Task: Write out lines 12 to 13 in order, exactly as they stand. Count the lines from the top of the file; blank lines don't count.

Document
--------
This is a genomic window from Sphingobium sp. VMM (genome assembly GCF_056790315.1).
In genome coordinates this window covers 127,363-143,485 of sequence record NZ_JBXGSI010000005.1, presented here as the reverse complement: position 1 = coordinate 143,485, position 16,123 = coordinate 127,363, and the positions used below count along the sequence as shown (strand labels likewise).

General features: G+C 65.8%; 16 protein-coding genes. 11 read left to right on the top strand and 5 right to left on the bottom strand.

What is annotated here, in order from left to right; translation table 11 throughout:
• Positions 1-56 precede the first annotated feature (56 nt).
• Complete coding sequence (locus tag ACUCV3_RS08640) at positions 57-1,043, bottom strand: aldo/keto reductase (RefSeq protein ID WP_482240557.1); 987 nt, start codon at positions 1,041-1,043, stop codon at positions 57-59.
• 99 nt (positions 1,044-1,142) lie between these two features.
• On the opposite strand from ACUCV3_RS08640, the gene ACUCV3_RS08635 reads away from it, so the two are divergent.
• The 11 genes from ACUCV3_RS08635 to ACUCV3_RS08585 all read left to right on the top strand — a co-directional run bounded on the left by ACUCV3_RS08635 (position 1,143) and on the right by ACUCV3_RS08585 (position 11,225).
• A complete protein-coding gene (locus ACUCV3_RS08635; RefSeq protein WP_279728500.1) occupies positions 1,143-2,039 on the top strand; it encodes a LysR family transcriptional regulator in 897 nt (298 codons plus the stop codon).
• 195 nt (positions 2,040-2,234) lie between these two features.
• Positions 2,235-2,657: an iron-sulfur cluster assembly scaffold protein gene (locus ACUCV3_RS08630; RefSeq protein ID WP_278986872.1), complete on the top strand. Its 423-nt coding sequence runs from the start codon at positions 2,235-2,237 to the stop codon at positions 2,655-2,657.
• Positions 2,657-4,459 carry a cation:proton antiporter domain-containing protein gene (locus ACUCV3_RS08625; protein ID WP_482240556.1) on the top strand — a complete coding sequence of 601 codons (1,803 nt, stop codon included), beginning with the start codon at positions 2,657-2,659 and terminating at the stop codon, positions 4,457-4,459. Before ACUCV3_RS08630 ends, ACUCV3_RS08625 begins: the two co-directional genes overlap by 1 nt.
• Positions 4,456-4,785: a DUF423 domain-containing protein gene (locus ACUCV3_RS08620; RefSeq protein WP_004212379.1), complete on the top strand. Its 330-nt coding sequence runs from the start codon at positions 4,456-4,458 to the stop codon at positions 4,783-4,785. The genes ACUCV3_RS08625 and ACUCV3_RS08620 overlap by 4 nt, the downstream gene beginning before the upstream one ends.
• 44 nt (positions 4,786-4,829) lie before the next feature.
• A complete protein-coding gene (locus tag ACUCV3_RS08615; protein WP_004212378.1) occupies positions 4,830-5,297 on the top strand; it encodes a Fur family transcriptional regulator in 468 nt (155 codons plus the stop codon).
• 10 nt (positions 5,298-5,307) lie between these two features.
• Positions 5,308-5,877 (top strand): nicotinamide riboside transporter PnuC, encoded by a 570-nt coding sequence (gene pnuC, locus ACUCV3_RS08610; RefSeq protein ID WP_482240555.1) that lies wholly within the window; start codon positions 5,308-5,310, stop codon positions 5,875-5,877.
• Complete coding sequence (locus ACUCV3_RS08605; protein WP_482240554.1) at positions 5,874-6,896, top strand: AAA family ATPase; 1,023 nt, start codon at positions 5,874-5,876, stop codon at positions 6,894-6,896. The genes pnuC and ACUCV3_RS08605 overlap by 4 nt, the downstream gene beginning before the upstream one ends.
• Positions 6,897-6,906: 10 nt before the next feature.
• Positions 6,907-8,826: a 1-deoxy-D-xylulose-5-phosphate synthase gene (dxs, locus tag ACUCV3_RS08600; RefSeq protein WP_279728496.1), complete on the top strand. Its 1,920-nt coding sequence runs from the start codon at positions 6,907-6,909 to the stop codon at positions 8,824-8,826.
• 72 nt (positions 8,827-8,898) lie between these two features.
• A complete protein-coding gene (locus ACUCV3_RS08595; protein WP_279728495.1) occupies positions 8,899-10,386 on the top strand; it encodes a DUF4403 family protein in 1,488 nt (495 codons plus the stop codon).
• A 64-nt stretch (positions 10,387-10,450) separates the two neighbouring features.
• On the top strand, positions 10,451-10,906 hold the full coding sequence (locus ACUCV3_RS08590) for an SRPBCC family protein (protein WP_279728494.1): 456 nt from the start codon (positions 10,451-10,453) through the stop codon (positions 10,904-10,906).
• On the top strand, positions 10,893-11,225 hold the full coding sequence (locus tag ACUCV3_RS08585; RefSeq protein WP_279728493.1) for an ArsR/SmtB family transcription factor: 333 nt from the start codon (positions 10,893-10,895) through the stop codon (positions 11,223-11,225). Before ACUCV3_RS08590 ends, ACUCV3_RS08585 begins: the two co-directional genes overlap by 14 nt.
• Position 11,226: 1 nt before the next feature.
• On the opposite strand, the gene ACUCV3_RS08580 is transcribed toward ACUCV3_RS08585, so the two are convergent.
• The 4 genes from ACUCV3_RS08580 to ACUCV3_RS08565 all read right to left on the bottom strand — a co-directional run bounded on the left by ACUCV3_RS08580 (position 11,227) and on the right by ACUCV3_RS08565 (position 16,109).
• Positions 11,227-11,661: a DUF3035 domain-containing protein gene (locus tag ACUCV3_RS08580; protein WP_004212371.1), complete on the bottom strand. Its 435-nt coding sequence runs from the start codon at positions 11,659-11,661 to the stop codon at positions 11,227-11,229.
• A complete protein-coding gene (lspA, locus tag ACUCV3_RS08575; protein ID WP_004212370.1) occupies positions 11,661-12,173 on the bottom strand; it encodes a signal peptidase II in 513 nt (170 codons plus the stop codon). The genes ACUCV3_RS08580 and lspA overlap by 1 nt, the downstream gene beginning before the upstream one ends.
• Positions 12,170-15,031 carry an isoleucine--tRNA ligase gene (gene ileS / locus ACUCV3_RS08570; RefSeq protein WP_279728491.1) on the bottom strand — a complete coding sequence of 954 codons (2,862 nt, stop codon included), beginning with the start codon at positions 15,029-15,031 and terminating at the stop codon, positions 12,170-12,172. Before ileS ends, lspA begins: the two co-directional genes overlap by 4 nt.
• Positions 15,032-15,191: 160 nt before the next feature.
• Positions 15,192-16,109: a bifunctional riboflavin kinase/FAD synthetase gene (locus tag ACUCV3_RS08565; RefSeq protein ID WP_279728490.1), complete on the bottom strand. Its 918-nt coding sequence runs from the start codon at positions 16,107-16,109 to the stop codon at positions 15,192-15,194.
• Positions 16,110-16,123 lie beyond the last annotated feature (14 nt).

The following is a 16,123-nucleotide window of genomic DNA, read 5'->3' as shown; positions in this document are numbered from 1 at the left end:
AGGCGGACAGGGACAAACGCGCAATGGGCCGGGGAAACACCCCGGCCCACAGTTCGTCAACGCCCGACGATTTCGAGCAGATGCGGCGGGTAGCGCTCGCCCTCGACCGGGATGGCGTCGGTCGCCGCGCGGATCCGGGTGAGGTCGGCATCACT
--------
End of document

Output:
• Positions 2,235-2,657: an iron-sulfur cluster assembly scaffold protein gene (locus ACUCV3_RS08630; RefSeq protein ID WP_278986872.1), complete on the top strand. Its 423-nt coding sequence runs from the start codon at positions 2,235-2,237 to the stop codon at positions 2,655-2,657.
• Positions 2,657-4,459 carry a cation:proton antiporter domain-containing protein gene (locus ACUCV3_RS08625; protein ID WP_482240556.1) on the top strand — a complete coding sequence of 601 codons (1,803 nt, stop codon included), beginning with the start codon at positions 2,657-2,659 and terminating at the stop codon, positions 4,457-4,459. Before ACUCV3_RS08630 ends, ACUCV3_RS08625 begins: the two co-directional genes overlap by 1 nt.